Ask for Better Terms. If you have not had problems paying your bills in the past, many creditors will work with you to help you through this crisis. Credit card companies may lower your interest rate. For some loans, the creditor may be willing to accept interest-only payments for a few months. This will not decrease the amount you owe and will extend the repayment period on the loan. Some creditors will not charge late fees and other penalties if you continue to make regular but smaller payments.

Communicate with Creditors. Visit local creditors, including utility companies, medical professionals, and others to whom you owe money in person. Creditors in your community may be more sensitive to your situation and more willing to work with you. Contact out-of-town creditors by phone. Write down the name and title of the person you talk with, and note the date and time. Follow up with a letter summarizing what you and the creditor discussed. Keep a copy of all correspondence to and from your creditors in case you need it for future reference. 

Be Prepared to Negotiate. Creditors are not required to accept the terms you offer, so you may need to negotiate. Do not promise to pay more than you can afford. If the person you are talking with is unable to accept your terms, ask to speak to a supervisor or someone with more authority. If that fails, know that creditors have options, too, including legal action to collect what you owe.

Get Credit Counseling. Consumer credit counseling agencies can help you negotiate with creditors. They focus on unsecured debts and often can get much better terms than you could negotiate yourself. In most cases you will have to close all your credit accounts, and you must be able to pay something toward your unsecured debts to the counseling agency each month. The amount you have to repay in interest and fees will be reduced, which generally means it will take you less time to get out of debt. Be sure to ask about fees for debt management, counseling or other services, tax consequences, and the impact on your credit score.

See an Attorney. When all else fails, your best option may be to see an attorney to discuss your bankruptcy options. Consumers can file either Chapter 7 or Chapter 13. With Chapter 7, your assets above certain specified limits are liquidated, and the proceeds are used to pay your debts. With Chapter 13, you make payments to the court for three to five years that are used to repay your debt. Your attorney will go over your options with you and advise you about which is best for you.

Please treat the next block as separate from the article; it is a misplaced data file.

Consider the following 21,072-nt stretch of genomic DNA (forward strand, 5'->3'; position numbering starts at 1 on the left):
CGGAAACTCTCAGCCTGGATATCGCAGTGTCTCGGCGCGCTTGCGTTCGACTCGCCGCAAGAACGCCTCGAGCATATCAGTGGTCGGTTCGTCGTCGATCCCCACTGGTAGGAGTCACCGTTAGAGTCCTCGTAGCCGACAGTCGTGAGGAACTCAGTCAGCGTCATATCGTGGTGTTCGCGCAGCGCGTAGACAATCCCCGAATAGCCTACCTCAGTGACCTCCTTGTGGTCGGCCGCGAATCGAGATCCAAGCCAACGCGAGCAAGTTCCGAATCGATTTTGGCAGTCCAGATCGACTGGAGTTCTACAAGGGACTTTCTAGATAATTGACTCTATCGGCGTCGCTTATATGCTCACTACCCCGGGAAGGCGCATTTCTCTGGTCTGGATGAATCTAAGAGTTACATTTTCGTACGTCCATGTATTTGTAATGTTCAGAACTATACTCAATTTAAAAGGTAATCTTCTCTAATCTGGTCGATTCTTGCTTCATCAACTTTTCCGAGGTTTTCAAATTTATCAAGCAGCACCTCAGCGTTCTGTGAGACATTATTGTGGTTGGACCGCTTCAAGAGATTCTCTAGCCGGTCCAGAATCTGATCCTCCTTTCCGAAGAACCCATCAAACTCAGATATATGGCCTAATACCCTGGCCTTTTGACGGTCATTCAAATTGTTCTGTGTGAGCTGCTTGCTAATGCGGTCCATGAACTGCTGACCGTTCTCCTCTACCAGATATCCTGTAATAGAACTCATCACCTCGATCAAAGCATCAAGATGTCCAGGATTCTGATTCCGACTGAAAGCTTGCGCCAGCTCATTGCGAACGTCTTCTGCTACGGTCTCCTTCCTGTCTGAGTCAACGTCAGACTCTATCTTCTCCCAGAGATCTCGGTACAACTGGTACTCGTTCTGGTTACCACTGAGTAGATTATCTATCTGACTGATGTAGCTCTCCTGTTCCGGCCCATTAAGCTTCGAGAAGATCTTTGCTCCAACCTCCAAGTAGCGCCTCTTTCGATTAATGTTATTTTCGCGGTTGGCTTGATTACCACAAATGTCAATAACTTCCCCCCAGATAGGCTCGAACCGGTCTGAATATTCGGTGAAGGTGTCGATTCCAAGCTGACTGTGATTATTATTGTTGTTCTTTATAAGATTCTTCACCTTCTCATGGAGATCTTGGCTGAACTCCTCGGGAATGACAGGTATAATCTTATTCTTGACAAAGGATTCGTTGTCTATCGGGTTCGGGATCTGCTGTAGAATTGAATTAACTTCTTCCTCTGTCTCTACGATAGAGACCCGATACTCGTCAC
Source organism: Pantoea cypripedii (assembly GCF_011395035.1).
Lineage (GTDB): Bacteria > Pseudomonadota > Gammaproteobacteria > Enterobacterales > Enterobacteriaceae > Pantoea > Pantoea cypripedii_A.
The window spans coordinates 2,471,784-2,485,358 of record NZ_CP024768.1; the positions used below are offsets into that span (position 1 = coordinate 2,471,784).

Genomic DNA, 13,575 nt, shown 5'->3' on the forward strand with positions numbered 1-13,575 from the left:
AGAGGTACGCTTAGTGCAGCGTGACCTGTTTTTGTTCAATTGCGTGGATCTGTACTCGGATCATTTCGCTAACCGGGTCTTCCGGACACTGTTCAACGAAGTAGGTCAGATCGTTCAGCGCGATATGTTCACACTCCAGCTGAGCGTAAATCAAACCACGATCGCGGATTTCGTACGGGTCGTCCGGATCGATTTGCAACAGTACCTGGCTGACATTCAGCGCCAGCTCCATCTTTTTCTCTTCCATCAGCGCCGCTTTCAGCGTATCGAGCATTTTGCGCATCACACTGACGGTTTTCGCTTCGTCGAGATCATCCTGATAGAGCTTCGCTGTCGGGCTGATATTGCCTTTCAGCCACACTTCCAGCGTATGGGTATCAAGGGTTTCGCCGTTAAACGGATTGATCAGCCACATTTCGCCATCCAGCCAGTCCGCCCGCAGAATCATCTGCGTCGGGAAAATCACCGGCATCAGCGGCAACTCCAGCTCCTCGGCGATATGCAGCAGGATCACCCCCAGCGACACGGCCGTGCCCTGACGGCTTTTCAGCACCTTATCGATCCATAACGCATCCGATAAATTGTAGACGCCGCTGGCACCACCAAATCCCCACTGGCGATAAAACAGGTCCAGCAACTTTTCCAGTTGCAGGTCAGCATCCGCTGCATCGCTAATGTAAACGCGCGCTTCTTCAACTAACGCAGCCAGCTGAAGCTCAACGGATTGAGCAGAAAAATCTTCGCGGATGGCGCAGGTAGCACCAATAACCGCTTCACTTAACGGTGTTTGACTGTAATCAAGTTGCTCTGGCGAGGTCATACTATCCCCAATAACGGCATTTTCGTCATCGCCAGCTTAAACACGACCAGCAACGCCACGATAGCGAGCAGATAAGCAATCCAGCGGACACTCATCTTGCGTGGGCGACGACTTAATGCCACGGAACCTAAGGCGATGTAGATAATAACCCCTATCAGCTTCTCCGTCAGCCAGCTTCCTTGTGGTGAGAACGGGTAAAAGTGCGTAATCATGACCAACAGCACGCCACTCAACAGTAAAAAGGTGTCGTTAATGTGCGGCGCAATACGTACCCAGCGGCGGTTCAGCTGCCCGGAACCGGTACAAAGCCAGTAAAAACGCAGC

A well thought-out spending plan probably won’t solve your financial difficulties. It will, however, help minimize the damage from your loss of income and help you deal with anxious creditors. Only you can decide what is most important and where your money should go. Developing and following your spending plan is the only way to make sure your money goes where you want it to go.


Information Sheet 1865 (POD-05-19)

Distributed by Becky Smith, PhD, Assistant Extension Professor, Agricultural Economics, from the University of Georgia Cooperative Extension Fact Sheets “When Your Income Drops” by Joan Koonce, PhD, AFC, Associate Professor and Extension Financial Planning Specialist; and Michael Rupured, MS, AFC, Senior Public Service Associate and Extension Consumer Economics Specialist.

Copyright 2019 by Mississippi State University. All rights reserved. This publication may be copied and distributed without alteration for nonprofit educational purposes provided that credit is given to the Mississippi State University Extension Service.

Produced by Agricultural Communications.

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Extension Service of Mississippi State University, cooperating with U.S. Department of Agriculture. Published in furtherance of Acts of Congress, May 8 and June 30, 1914. GARY B. JACKSON, Director